For the July 2009 Art Poll By Bob, I got scientific and asked, “Which of these science-related works of art make you wish you had paid more attention in high school lab?” In a runaway, Joseph Wright of Derby's An Experiment on a Bird in the Air Pump (1768) nearly lapped the field with 17 votes. Albrecht Durer's Melencolia I (1514) and Thomas Eakins' The Gross Clinic (1875) tied for second with 9 votes each. Leonardo da Vinci's Vitruvian Man (1487) came in fourth with 8 votes. William Blake's Newton (1795) won 5 votes to edge out Jacques-Louis David's Portrait of Antoine-Laurent Lavoisier and His Wife (1788) and Erich Mendelsohn's Einstein Tower (1920-1924) with 4 votes each. Charles Willson Peale's The Artist in His Museum (1822) with 2 votes and Thomas Eakins' Portrait of Professor Henry A. Rowland (1897) and Charles Willson Peale's Exhuming the First American Mastodon (1806) with 1 vote each rounded out the field. Thanks to everyone who participated in my art experiment.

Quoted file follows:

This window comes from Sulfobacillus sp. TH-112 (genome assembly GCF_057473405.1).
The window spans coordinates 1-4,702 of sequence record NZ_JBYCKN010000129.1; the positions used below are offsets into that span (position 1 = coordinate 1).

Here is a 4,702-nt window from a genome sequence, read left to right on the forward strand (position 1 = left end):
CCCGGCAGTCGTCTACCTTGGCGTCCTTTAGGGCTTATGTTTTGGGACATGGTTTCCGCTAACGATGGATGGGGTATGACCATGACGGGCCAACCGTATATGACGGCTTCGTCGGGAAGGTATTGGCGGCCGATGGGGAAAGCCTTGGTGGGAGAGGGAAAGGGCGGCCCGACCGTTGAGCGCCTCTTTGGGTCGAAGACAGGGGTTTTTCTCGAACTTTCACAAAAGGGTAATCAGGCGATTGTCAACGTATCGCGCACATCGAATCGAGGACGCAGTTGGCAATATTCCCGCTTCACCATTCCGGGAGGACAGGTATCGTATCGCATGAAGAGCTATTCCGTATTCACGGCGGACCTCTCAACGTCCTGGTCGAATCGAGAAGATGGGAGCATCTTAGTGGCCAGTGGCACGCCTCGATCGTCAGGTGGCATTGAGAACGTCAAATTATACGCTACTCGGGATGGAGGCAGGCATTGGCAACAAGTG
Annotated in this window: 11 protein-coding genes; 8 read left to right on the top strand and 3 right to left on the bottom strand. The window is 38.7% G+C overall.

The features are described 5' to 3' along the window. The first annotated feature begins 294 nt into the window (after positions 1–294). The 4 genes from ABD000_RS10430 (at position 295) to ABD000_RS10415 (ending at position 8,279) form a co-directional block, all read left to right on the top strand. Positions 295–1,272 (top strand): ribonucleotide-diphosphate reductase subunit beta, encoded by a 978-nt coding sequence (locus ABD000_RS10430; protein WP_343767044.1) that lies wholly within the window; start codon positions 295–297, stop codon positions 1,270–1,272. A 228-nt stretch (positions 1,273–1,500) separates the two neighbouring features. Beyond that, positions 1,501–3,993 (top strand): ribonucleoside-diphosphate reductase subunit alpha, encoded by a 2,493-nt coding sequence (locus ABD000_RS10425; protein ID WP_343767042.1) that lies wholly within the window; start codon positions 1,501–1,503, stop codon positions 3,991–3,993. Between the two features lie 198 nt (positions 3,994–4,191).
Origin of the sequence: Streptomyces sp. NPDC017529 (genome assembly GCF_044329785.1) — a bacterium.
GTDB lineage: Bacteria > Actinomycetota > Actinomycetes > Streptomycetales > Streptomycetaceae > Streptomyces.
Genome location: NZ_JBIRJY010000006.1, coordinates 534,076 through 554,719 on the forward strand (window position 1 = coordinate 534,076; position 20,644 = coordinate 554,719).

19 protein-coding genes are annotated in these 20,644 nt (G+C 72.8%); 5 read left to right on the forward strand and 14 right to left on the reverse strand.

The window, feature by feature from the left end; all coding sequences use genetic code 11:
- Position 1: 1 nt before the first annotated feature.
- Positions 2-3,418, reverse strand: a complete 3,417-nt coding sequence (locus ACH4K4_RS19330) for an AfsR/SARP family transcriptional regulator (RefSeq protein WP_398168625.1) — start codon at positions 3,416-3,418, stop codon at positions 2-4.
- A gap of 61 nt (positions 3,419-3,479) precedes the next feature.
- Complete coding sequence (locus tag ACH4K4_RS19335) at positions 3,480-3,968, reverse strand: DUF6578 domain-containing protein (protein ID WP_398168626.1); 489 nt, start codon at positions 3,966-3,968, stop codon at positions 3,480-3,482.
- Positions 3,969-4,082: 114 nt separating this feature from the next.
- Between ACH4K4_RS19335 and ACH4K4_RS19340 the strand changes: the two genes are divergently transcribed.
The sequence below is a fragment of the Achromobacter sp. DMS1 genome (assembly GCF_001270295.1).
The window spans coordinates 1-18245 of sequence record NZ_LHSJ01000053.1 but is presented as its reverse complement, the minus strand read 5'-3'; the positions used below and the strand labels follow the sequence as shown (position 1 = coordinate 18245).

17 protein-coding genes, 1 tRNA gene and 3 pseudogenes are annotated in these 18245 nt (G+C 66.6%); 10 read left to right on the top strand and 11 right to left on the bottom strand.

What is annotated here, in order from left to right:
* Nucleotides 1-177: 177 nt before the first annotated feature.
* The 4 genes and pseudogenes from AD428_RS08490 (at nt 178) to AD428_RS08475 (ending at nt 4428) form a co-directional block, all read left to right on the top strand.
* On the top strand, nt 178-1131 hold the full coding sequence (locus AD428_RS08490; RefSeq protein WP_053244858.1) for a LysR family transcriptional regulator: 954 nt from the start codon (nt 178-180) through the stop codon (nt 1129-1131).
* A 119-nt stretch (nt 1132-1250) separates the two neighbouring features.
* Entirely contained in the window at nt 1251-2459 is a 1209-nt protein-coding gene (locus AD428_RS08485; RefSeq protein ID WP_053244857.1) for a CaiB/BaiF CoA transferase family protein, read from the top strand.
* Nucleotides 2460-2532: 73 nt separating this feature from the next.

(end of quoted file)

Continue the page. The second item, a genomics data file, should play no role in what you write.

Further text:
For the August Art Poll By Bob, to celebrate our annual trek to the New Jersey shore for fun, sun, and surf, I’m asking the following, “Which of these classic paintings of sunlight lights up your life the most?”:
Henri Matisse, Luxe, Calme et Volupté (1904)
Edvard Munch, The Sun From the Oslo University Aula Decoration (1911-1916)
J.M.W. Turner, The Angel, Standing in the Sun (1846)
J.M.W. Turner, Regulus (1828-1837)
Vincent Van Gogh, Olive Trees with Yellow Sky and Sun (1889)
So, put on your shades, slather on some sunscreen, and vote!